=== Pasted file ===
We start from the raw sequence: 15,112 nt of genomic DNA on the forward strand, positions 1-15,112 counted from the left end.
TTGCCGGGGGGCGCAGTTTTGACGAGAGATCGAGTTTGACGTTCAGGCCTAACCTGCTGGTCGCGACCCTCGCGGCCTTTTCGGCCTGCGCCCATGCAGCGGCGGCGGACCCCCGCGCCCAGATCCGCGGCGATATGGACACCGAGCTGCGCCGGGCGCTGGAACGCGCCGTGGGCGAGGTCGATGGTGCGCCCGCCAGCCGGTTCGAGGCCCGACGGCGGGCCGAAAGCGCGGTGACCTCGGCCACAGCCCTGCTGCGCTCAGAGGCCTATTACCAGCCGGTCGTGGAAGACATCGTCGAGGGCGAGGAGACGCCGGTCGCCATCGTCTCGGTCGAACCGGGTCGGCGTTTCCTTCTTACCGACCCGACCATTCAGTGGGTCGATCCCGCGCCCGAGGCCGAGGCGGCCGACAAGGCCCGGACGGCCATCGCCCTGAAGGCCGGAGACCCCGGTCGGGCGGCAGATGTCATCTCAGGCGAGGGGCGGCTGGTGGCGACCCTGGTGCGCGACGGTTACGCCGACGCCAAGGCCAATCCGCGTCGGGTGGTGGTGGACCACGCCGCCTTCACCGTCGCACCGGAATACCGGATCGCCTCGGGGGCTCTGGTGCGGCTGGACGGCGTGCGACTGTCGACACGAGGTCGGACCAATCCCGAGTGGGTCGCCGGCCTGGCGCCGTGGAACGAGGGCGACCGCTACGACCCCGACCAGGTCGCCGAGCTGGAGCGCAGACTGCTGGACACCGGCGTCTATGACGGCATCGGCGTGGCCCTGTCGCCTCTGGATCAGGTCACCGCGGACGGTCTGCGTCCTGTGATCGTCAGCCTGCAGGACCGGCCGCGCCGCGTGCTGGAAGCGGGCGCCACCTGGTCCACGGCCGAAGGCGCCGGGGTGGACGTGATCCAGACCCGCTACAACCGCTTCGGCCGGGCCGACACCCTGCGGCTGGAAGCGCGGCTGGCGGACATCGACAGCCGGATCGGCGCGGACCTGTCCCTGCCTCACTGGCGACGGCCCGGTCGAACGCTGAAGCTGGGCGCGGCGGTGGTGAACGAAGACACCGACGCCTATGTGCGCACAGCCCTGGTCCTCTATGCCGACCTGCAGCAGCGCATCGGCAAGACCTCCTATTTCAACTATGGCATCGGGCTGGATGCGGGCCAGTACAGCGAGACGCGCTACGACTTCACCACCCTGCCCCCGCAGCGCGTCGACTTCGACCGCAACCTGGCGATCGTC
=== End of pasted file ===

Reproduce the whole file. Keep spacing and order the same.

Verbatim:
We start from the raw sequence: 15,112 nt of genomic DNA on the forward strand, positions 1-15,112 counted from the left end.
TTGCCGGGGGGCGCAGTTTTGACGAGAGATCGAGTTTGACGTTCAGGCCTAACCTGCTGGTCGCGACCCTCGCGGCCTTTTCGGCCTGCGCCCATGCAGCGGCGGCGGACCCCCGCGCCCAGATCCGCGGCGATATGGACACCGAGCTGCGCCGGGCGCTGGAACGCGCCGTGGGCGAGGTCGATGGTGCGCCCGCCAGCCGGTTCGAGGCCCGACGGCGGGCCGAAAGCGCGGTGACCTCGGCCACAGCCCTGCTGCGCTCAGAGGCCTATTACCAGCCGGTCGTGGAAGACATCGTCGAGGGCGAGGAGACGCCGGTCGCCATCGTCTCGGTCGAACCGGGTCGGCGTTTCCTTCTTACCGACCCGACCATTCAGTGGGTCGATCCCGCGCCCGAGGCCGAGGCGGCCGACAAGGCCCGGACGGCCATCGCCCTGAAGGCCGGAGACCCCGGTCGGGCGGCAGATGTCATCTCAGGCGAGGGGCGGCTGGTGGCGACCCTGGTGCGCGACGGTTACGCCGACGCCAAGGCCAATCCGCGTCGGGTGGTGGTGGACCACGCCGCCTTCACCGTCGCACCGGAATACCGGATCGCCTCGGGGGCTCTGGTGCGGCTGGACGGCGTGCGACTGTCGACACGAGGTCGGACCAATCCCGAGTGGGTCGCCGGCCTGGCGCCGTGGAACGAGGGCGACCGCTACGACCCCGACCAGGTCGCCGAGCTGGAGCGCAGACTGCTGGACACCGGCGTCTATGACGGCATCGGCGTGGCCCTGTCGCCTCTGGATCAGGTCACCGCGGACGGTCTGCGTCCTGTGATCGTCAGCCTGCAGGACCGGCCGCGCCGCGTGCTGGAAGCGGGCGCCACCTGGTCCACGGCCGAAGGCGCCGGGGTGGACGTGATCCAGACCCGCTACAACCGCTTCGGCCGGGCCGACACCCTGCGGCTGGAAGCGCGGCTGGCGGACATCGACAGCCGGATCGGCGCGGACCTGTCCCTGCCTCACTGGCGACGGCCCGGTCGAACGCTGAAGCTGGGCGCGGCGGTGGTGAACGAAGACACCGACGCCTATGTGCGCACAGCCCTGGTCCTCTATGCCGACCTGCAGCAGCGCATCGGCAAGACCTCCTATTTCAACTATGGCATCGGGCTGGATGCGGGCCAGTACAGCGAGACGCGCTACGACTTCACCACCCTGCCCCCGCAGCGCGTCGACTTCGACCGCAACCTGGCGATCGTC